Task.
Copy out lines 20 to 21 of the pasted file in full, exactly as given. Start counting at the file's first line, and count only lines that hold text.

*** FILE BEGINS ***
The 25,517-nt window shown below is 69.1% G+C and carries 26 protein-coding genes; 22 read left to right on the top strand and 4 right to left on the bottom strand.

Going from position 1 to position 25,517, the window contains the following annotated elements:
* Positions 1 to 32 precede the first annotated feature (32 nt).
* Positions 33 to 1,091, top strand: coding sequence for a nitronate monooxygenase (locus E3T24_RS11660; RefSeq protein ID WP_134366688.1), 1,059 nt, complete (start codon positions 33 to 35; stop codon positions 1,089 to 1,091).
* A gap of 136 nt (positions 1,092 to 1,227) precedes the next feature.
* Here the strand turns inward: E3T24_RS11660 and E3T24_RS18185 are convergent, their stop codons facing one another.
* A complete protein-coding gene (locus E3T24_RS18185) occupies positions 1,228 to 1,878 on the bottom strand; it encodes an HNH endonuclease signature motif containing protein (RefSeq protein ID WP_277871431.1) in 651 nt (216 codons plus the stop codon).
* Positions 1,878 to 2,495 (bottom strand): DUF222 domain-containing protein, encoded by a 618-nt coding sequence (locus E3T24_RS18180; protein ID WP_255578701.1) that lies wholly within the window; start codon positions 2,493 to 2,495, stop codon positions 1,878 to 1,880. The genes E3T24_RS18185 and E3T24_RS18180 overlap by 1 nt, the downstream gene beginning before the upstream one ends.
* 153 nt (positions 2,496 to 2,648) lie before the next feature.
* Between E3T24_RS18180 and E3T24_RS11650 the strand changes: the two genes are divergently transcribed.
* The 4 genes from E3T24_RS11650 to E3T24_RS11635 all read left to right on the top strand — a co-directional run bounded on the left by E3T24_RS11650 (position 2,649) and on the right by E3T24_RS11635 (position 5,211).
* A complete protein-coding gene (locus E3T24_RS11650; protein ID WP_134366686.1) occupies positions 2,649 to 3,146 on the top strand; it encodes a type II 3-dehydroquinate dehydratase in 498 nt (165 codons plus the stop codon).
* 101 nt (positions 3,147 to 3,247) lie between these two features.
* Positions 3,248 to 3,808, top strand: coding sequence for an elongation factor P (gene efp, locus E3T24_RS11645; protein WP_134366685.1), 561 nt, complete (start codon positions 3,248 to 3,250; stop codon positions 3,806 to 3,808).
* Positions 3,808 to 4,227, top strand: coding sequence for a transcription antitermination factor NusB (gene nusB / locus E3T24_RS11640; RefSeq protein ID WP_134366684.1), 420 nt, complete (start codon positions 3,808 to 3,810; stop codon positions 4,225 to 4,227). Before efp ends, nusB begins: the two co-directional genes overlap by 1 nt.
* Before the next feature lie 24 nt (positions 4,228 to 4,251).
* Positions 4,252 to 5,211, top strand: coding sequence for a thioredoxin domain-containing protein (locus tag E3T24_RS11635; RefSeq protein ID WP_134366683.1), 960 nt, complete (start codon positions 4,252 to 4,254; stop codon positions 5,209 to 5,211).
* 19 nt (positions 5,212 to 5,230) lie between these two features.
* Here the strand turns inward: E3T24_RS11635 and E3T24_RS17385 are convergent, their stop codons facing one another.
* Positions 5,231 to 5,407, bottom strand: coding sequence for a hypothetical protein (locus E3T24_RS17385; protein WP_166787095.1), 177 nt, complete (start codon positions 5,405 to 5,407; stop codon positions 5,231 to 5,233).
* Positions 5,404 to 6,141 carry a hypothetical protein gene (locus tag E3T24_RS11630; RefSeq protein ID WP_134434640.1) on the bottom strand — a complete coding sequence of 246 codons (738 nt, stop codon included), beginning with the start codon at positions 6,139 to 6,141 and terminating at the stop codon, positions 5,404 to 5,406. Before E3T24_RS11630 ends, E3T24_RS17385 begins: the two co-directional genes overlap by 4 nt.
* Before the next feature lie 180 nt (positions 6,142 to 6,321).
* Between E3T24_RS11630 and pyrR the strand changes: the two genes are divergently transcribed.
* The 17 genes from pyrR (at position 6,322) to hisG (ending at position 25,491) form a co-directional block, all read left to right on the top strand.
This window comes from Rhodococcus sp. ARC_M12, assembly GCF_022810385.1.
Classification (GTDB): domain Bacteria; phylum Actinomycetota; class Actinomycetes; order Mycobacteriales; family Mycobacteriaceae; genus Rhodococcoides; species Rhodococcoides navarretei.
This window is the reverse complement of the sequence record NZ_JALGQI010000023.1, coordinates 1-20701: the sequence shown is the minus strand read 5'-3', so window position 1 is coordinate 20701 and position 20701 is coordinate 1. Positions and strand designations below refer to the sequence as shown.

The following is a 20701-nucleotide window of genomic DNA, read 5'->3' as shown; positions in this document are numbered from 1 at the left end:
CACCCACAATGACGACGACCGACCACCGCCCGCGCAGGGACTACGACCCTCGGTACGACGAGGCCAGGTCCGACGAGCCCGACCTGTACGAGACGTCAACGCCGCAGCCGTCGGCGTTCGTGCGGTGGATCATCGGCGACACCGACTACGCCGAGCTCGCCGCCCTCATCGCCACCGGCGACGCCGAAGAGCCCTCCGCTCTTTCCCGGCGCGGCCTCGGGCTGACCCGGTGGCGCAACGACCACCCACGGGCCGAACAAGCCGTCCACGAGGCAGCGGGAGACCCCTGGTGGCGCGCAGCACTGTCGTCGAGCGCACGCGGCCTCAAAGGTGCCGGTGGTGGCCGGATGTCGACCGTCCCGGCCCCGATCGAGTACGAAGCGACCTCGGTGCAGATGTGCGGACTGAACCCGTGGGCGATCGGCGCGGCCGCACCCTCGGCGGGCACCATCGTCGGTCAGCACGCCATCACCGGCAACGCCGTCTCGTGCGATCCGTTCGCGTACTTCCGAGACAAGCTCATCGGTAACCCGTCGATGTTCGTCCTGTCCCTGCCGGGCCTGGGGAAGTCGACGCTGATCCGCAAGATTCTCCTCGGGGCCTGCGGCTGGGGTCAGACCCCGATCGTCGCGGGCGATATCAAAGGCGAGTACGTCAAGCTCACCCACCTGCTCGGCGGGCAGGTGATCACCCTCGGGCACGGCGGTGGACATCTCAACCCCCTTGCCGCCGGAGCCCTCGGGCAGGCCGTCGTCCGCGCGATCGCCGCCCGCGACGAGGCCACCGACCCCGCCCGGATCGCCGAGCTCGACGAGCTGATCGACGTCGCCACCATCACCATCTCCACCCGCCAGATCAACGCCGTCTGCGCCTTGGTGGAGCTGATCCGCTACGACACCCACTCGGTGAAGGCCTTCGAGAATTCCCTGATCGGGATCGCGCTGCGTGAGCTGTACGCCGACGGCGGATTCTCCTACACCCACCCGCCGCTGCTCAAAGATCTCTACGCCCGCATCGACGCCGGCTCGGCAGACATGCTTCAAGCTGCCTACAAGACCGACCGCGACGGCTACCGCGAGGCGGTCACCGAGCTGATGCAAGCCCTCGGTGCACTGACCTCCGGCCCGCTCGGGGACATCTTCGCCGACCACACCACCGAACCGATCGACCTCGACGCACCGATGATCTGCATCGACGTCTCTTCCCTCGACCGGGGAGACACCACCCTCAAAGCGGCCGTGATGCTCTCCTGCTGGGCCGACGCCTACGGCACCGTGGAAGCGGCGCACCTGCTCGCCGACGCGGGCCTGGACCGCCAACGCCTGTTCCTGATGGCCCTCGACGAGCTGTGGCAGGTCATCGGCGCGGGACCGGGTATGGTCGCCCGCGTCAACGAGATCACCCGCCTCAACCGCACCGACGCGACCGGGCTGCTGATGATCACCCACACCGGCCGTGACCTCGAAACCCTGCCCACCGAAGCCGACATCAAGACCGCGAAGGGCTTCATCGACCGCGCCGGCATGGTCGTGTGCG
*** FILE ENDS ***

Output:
* Positions 5,231 to 5,407, bottom strand: coding sequence for a hypothetical protein (locus E3T24_RS17385; protein WP_166787095.1), 177 nt, complete (start codon positions 5,405 to 5,407; stop codon positions 5,231 to 5,233).
* Positions 5,404 to 6,141 carry a hypothetical protein gene (locus tag E3T24_RS11630; RefSeq protein ID WP_134434640.1) on the bottom strand — a complete coding sequence of 246 codons (738 nt, stop codon included), beginning with the start codon at positions 6,139 to 6,141 and terminating at the stop codon, positions 5,404 to 5,406. Before E3T24_RS11630 ends, E3T24_RS17385 begins: the two co-directional genes overlap by 4 nt.